Campaign group back’s Boris’s bid to have final say on flight numbers at London City Airport
Campaign group HACAN East supports Mayor Boris Johnson’s bid to have the final say over flight numbers at London City Airport. The group is backing Boris to have the final say over the number of planes which are allowed to use the airport., and he wants to have the authority to veto any future proposals to do away with existing cap of 120,000 aircraft a year. The Mayor has said this in his response to the airport’s current consultation on its plans for expansion. HACAN East chair John Stewart, said, “We fully support the Mayor’s request. It is a nonsense that one London borough, Newham, should decide how many planes can use the airport when the impact of the airport affects vast swathes of London.” The current consultation does not involve any request by London City to increase flight numbers. What it wants is permission to build an extended taxiway and bigger parking stands so that larger aircraft can use the airport. It also wants to double the size of the terminal and provide more car parking spaces. The consultation closes on Friday 23rd January, with Newham expected to make a decision later in the year.
CAMPAIGN GROUP SUPPORTS MAYOR’S BID TO HAVE FINAL SAY OVER FLIGHT NUMBERS AT LONDON CITY AIRPORT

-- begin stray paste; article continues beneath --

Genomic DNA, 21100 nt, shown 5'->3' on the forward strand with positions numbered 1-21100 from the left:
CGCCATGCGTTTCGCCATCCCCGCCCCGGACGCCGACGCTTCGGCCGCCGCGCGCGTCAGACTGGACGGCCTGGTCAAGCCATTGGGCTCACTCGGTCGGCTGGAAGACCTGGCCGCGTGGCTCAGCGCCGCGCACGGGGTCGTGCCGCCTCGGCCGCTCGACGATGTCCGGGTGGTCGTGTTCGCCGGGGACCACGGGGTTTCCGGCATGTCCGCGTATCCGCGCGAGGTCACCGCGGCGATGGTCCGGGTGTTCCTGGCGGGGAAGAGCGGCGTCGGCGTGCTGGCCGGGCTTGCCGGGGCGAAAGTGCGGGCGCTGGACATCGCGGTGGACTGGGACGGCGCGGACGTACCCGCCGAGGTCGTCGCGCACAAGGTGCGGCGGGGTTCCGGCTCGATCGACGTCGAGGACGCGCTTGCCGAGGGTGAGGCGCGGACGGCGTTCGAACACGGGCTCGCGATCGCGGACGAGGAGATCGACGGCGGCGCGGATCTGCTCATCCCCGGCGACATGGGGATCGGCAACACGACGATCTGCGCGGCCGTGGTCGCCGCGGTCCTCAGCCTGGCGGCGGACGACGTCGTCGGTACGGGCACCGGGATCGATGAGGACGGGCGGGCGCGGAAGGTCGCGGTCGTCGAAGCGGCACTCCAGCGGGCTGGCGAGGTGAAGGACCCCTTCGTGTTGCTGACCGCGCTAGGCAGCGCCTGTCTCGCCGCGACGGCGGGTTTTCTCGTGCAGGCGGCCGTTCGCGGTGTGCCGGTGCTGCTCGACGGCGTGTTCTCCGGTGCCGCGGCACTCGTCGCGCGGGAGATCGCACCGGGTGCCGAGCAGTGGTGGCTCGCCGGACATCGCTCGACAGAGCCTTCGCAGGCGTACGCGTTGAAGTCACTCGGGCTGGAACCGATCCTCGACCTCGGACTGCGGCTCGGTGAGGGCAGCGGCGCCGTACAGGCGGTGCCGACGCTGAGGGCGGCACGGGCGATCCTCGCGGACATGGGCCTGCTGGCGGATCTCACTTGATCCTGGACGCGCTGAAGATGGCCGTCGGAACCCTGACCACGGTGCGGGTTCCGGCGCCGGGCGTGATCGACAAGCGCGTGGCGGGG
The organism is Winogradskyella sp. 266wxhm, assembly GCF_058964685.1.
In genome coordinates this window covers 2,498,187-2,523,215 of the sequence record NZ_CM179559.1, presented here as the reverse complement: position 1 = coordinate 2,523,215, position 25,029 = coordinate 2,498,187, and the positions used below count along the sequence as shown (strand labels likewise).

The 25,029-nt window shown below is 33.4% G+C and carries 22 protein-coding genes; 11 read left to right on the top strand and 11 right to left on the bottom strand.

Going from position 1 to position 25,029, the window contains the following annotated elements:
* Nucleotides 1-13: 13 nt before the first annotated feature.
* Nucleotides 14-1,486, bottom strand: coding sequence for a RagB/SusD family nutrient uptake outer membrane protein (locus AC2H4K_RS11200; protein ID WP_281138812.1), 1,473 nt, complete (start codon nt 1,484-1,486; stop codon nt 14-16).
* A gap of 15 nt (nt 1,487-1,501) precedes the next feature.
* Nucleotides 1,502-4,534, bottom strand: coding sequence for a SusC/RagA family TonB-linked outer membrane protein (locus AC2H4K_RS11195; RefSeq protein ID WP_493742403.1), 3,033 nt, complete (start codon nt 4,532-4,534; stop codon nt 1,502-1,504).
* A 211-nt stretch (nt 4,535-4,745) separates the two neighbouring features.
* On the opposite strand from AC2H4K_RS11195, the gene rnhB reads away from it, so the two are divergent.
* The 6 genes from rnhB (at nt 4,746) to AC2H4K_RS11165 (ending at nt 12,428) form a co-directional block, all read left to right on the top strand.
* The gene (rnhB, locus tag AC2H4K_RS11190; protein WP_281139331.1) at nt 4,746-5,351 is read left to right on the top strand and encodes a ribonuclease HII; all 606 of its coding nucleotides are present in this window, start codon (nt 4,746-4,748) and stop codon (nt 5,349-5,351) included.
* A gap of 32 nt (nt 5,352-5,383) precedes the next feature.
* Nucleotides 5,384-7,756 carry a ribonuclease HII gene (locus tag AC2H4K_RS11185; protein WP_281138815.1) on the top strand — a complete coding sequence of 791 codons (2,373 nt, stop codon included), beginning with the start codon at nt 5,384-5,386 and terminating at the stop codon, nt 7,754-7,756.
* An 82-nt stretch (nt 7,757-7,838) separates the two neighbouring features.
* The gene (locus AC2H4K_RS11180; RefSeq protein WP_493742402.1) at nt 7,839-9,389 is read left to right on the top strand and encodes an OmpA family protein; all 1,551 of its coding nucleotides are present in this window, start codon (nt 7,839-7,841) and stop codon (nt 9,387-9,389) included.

14.1.2015 (HACAN East at London City Airport)
Campaign group supports Mayor’s bid to have final say over flight numbers at London City Airport
The campaign group HACAN East has backed the Mayor of London’s bid to have the final say over the number of planes which are allowed to use London City Airport. The Mayor has said in his response to the airport’s current consultation on its plans for expansion that he wants the authority to veto any future proposals to do away with existing cap of 120,000 aircraft a year.
HACAN East chair John Stewart, said, “We fully support the Mayor’s request. It is a nonsense that one London borough, Newham, should decide how many planes can use the airport when the impact of the airport affects vast swathes of London.”
The current consultation does not involve any request by London City to increase flight numbers. What it wants is permission to build an extended taxiway and bigger parking stands so that larger aircraft can use the airport. It also wants to double the size of the terminal and provide more car parking spaces.
The consultation closes on Friday 23rd January, with Newham expected to make a decision later in the year.
Notes for Editors:
(1). HACAN East has urged Newham to reject the application because:
There is no guarantee that the larger planes that will be able to use the airport if the expansion works go ahead will be quieter than the current aircraft.